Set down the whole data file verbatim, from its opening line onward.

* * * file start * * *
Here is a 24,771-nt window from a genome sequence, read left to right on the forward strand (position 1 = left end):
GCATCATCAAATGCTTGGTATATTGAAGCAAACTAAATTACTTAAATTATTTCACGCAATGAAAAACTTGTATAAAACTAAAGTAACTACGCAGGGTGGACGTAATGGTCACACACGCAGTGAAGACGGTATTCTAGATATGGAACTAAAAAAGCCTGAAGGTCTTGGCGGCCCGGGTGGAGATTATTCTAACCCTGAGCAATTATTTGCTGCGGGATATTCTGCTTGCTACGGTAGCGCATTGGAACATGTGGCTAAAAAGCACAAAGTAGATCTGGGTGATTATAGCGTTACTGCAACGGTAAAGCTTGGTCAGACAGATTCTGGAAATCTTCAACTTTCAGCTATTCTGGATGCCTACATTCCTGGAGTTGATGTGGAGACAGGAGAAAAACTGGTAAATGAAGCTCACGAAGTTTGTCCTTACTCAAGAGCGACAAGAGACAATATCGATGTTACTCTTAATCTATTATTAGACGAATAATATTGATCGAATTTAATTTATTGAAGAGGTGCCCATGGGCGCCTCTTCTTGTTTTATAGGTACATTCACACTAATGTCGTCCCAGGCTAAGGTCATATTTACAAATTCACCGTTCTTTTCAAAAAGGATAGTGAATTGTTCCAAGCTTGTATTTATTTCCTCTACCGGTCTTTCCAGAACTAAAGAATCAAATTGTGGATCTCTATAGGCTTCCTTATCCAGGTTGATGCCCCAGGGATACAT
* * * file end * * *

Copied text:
Here is a 24,771-nt window from a genome sequence, read left to right on the forward strand (position 1 = left end):
GCATCATCAAATGCTTGGTATATTGAAGCAAACTAAATTACTTAAATTATTTCACGCAATGAAAAACTTGTATAAAACTAAAGTAACTACGCAGGGTGGACGTAATGGTCACACACGCAGTGAAGACGGTATTCTAGATATGGAACTAAAAAAGCCTGAAGGTCTTGGCGGCCCGGGTGGAGATTATTCTAACCCTGAGCAATTATTTGCTGCGGGATATTCTGCTTGCTACGGTAGCGCATTGGAACATGTGGCTAAAAAGCACAAAGTAGATCTGGGTGATTATAGCGTTACTGCAACGGTAAAGCTTGGTCAGACAGATTCTGGAAATCTTCAACTTTCAGCTATTCTGGATGCCTACATTCCTGGAGTTGATGTGGAGACAGGAGAAAAACTGGTAAATGAAGCTCACGAAGTTTGTCCTTACTCAAGAGCGACAAGAGACAATATCGATGTTACTCTTAATCTATTATTAGACGAATAATATTGATCGAATTTAATTTATTGAAGAGGTGCCCATGGGCGCCTCTTCTTGTTTTATAGGTACATTCACACTAATGTCGTCCCAGGCTAAGGTCATATTTACAAATTCACCGTTCTTTTCAAAAAGGATAGTGAATTGTTCCAAGCTTGTATTTATTTCCTCTACCGGTCTTTCCAGAACTAAAGAATCAAATTGTGGATCTCTATAGGCTTCCTTATCCAGGTTGATGCCCCAGGGATACAT